Q: The Capstone Project is the first chance MIDS students get to work with partners on real data problems and essentially get a feel for what it’s like to work in the data science field. Can you talk a bit about your capstone?
A: My capstone was about inferring emotional valence using wearables fitness trackers and psychometric tests.
It was challenging because it involved doing:
- Inter subject forecasting
- Intra subject forecasting
- Using demographic and psychometric data in combination with temporal data.
- Research of the state of the art.
I have a background in Psychology and Neuroscience, and this project was a good combination of traditional research and data science.
Q: You currently work as a data scientist at R/GA in Argentina. Can you talk a little about the projects you are working on? What programs do you use most? Are you autonomous or work in a team? Are you working remotely? What are the pros and cons of onsite and remote work when it comes to data science?
A: I am currently working as a Senior Data Scientist in the “Marketing & Data Sciences” department at RGA. My work is a mixture of consulting and product development. Consulting is a world by itself, sometimes we are asked to solve typical Data Science problems such as forecasting consumer demand for retail companies or churn rate for service companies. In other cases, we need to use data science as a commodity or a marketing experience. For example, creating a chatbot that will interact with potential clients in a marketing campaign or creating a Twitter bot to analyze tweets using NLP and provide useful recommendations to users.
When I say ‘Product Development’ I mean that we develop Services and Platforms as Software (PaaS and SaaS). We are in charge of developing, serving, and maintaining data services for the company. I cannot say much about these services, unfortunately.
My technical stack is mostly Python (for everything), Tableau or Google Data Studio (to deliver dashboards to clients), Docker & GitHub for production, and lots of Server-less services from cloud vendors (Cloud functions, Cloud Run, Big Query, and Pub/Sub are invaluable allies).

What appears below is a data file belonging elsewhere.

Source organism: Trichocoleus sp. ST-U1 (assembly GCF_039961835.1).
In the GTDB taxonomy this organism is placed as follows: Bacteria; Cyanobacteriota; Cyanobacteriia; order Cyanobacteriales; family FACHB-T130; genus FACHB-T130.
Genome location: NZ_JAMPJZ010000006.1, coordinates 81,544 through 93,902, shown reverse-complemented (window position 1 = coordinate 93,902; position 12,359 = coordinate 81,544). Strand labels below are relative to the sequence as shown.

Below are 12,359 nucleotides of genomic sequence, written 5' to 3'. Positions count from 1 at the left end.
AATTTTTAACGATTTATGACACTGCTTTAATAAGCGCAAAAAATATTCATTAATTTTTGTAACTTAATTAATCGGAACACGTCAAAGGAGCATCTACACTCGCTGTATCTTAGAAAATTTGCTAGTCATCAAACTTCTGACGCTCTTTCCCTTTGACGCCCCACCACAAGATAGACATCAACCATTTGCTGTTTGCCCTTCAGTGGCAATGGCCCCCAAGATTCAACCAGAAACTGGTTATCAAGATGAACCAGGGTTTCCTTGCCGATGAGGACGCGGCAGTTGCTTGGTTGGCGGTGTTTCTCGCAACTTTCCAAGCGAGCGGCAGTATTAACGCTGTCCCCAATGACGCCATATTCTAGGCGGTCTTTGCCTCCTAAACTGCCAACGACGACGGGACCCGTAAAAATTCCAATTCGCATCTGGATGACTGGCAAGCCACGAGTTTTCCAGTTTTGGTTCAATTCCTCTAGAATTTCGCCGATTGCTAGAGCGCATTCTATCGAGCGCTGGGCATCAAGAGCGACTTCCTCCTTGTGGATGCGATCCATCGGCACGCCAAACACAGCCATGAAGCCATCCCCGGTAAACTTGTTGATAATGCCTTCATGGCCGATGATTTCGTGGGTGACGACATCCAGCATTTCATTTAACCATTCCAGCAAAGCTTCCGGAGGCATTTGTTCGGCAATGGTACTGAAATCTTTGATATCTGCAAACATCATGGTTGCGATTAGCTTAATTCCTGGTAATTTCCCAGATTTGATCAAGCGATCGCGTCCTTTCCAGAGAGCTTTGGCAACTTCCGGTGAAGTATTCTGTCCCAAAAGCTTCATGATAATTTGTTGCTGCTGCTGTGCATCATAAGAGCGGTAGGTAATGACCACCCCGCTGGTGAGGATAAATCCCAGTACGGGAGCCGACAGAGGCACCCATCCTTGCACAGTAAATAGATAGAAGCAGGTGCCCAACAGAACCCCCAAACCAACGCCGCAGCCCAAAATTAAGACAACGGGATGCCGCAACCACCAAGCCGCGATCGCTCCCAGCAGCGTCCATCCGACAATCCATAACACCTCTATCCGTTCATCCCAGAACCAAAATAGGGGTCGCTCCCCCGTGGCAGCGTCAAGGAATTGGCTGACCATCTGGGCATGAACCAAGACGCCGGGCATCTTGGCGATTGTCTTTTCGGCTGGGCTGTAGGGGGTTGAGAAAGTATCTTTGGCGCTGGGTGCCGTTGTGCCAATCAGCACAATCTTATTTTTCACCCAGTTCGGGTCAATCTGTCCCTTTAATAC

In the Data Science team (that belongs to the already mentioned Marketing & Data Sciences department) we are a group of 7 people. We are 1 Software engineering intern, 1 Business Analyst, 1 Data Engineer, 1 Software Engineering, and 3 Data scientists. Despite these being the “formal” titles, everybody ends up doing tasks from other fields. We used to create micro-teams (i.e. 1 DS and 1 BI) to tackle some problems in a fast way when parallelizing the job is possible. I consider that this is valuable, besides being the fastest way of working we have so far because it allows us to learn things from other fields.
We are currently working 100% remotely, but we have the option to attend the office whenever we want. During the last year, we realized that some in-person presence is important to generate a good and motivated team and that is why we voluntarily decided to fix a day in the week to attend and work together. Working 100% remotely could be extenuating. You end up getting tired of having conversations with people on a monitor, your attention span reduces, and you start mind wandering (or at least that happens to me, haha)